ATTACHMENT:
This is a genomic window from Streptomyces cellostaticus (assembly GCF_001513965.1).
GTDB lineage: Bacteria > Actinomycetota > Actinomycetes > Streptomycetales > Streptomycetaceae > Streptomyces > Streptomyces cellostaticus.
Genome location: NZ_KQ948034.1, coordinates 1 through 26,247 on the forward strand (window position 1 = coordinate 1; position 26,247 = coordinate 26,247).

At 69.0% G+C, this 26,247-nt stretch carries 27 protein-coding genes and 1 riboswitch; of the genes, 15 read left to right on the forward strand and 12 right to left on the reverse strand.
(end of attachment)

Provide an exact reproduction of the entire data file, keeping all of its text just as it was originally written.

This is a genomic window from Streptomyces cellostaticus (assembly GCF_001513965.1).
GTDB lineage: Bacteria > Actinomycetota > Actinomycetes > Streptomycetales > Streptomycetaceae > Streptomyces > Streptomyces cellostaticus.
Genome location: NZ_KQ948034.1, coordinates 1 through 26,247 on the forward strand (window position 1 = coordinate 1; position 26,247 = coordinate 26,247).

At 69.0% G+C, this 26,247-nt stretch carries 27 protein-coding genes and 1 riboswitch; of the genes, 15 read left to right on the forward strand and 12 right to left on the reverse strand.